• 08.13.14

This Kid Designed A Wearable Health Device For His Grandfather With Alzheimer’s

15-year-old Kenneth Shinozuka has created a sensor that sets off an alert when his grandfather gets out of bed.

This Kid Designed A Wearable Health Device For His Grandfather With Alzheimer’s
[Photo: JeepFoto via Shutterstock]

People with Alzheimer’s have a tendency to wander. Left alone for a while, they may get up and walk around aimlessly, creating headaches for caregivers who have to keep up with them.


Kenneth Shinozuka saw how his grandfather, who has Alzheimer’s, would wander and how his aunt would struggle to cope. “About two years ago, my grandfather started wandering out of bed, which caused a lot of accidents,” he says. “My aunt had to stay awake all night to keep an eye on him and, even then, often failed to catch him leaving the bed.”

Shinozuka, who is 15 years old, came up with something to help: A thin pressure-sensor that attaches to the heel and alerts his aunt when his grandfather gets out of bed.

The flexible film contains a wireless circuit about the size of a quarter. Via Bluetooth, it connects with a smartphone app (which Shinozuka also designed), setting off a sound. See more in the video here:

“My aunt has been testing the device on my grandfather for eight months. So far, it’s had a 100% success rate,” Shinozuka says. “It’s definitely helped her. She’s felt less fatigued during the day, because she’s not having to wake up every 30 minutes at night to check on my grandfather.”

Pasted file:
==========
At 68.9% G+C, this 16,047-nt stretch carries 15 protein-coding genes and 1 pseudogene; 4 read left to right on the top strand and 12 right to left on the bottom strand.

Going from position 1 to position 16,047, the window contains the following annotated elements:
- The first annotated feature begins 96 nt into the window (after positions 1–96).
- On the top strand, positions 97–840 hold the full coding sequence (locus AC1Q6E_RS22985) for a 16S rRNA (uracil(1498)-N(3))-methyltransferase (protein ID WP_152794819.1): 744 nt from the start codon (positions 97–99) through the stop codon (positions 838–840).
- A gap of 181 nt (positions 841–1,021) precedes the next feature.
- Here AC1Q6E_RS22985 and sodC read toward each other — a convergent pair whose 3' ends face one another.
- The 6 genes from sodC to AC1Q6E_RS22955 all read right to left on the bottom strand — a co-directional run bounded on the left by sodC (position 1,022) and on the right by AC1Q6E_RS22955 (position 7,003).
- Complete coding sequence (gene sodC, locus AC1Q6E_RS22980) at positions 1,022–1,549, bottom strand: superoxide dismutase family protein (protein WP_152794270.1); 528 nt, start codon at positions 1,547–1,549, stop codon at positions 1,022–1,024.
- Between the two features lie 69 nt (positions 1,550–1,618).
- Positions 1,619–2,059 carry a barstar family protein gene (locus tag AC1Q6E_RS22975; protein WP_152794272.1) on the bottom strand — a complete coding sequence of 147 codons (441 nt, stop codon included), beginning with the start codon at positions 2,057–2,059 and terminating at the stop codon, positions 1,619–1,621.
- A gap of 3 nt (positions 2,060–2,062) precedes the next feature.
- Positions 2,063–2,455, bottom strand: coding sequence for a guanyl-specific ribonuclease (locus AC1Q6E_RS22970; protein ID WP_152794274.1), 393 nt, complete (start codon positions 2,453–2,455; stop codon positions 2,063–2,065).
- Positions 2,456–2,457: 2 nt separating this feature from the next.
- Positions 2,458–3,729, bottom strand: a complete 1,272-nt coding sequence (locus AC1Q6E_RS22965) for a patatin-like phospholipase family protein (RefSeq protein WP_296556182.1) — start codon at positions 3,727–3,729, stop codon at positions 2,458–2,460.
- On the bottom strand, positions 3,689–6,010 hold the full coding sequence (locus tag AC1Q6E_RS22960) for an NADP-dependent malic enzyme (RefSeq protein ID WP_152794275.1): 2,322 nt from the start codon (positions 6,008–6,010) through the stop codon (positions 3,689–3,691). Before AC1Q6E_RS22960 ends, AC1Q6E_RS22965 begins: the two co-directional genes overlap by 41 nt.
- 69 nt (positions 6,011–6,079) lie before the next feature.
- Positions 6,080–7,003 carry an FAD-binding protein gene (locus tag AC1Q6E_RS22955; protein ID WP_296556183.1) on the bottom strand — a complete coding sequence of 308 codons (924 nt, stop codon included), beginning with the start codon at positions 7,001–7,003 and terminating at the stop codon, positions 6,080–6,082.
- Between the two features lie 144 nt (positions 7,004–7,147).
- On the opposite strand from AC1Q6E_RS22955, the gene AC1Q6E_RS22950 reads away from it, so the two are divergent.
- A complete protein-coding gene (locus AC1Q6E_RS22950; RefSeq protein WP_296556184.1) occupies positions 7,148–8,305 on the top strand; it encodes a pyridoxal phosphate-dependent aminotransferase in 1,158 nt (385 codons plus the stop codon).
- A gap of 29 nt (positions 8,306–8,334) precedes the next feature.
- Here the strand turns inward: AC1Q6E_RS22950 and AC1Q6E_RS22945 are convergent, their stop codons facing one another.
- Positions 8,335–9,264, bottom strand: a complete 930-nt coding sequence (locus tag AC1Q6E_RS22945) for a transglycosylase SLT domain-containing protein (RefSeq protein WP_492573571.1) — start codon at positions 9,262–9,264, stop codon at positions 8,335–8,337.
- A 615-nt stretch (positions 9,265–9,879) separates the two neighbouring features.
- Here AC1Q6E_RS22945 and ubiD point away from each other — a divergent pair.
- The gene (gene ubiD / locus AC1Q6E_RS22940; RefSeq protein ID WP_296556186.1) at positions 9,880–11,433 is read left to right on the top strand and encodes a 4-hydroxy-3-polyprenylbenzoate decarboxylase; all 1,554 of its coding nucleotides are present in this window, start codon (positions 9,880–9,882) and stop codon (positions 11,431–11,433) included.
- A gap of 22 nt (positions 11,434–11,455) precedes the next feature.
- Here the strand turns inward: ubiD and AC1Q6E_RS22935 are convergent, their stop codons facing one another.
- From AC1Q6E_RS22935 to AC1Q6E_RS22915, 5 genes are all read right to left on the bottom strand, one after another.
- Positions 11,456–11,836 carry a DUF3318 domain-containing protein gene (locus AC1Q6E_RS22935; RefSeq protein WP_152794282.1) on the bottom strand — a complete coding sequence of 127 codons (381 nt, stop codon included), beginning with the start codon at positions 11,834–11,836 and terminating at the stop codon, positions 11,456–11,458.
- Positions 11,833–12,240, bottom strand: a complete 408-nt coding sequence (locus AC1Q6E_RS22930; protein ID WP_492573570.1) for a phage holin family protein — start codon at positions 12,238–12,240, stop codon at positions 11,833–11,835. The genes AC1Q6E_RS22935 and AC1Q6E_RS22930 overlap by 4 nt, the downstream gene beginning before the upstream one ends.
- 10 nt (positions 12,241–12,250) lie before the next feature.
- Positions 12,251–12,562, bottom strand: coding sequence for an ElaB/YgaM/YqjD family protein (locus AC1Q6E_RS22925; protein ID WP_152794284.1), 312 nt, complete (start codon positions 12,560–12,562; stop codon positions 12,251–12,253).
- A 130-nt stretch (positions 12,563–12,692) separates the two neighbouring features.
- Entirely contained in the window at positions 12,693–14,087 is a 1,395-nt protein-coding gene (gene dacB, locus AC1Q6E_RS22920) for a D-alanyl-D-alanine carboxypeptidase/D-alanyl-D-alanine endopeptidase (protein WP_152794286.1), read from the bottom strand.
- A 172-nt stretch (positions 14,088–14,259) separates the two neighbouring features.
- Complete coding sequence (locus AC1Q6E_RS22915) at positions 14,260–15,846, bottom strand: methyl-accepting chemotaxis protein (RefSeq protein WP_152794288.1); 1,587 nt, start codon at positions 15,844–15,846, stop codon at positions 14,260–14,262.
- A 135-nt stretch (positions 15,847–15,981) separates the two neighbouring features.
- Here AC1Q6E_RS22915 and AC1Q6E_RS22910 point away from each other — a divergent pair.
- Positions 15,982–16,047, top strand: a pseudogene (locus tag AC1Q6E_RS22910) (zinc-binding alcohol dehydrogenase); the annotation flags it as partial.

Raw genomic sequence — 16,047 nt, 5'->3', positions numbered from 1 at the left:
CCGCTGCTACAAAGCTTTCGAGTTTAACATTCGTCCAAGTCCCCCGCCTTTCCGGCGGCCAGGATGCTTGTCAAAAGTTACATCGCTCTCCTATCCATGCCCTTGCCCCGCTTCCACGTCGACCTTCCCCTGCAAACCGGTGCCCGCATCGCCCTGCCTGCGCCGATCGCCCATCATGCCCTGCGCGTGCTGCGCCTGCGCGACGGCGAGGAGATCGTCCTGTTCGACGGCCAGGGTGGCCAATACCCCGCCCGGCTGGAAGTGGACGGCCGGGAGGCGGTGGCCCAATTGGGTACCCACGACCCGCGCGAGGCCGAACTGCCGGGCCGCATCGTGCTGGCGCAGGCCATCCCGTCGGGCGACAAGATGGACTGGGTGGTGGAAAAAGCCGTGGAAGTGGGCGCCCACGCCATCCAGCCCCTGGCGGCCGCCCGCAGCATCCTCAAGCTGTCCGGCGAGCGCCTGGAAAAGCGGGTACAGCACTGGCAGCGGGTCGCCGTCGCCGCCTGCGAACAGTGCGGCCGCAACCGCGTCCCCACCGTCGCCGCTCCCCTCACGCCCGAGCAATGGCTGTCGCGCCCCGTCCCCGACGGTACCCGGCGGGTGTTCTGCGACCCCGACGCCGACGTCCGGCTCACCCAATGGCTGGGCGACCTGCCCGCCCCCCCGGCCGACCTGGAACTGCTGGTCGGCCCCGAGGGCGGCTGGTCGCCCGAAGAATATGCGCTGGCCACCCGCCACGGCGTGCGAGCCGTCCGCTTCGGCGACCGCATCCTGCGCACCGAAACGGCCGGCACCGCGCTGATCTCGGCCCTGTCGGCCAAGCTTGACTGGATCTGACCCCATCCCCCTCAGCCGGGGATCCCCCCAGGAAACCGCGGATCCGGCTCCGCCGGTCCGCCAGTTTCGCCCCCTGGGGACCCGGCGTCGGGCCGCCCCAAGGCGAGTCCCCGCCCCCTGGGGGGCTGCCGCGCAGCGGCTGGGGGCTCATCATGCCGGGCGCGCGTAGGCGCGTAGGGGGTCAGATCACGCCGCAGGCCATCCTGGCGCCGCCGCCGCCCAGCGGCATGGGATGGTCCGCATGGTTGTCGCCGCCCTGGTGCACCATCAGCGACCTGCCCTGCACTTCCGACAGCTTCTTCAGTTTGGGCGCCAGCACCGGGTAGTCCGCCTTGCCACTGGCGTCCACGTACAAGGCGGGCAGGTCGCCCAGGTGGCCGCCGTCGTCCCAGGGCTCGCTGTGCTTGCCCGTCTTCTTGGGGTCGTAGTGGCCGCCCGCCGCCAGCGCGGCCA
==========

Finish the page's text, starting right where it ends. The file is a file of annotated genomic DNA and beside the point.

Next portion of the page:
Shinozuka, who lives in the Bronx, is currently staying in Southern California with his grandfather. He plans to beta test the device at three residential care homes, and, after that, bring a product to market.

The project recently won first prize at the $50,000 Scientific American Science in Action Award, which is part of the Google Science Fair.

It’s just a shame Shinozuka’s grandfather can’t appreciate his achievements, though his aunt is definitely happier.

About the author

Ben Schiller is a New York staff writer for Fast Company. Previously, he edited a European management magazine and was a reporter in San Francisco, Prague, and Brussels.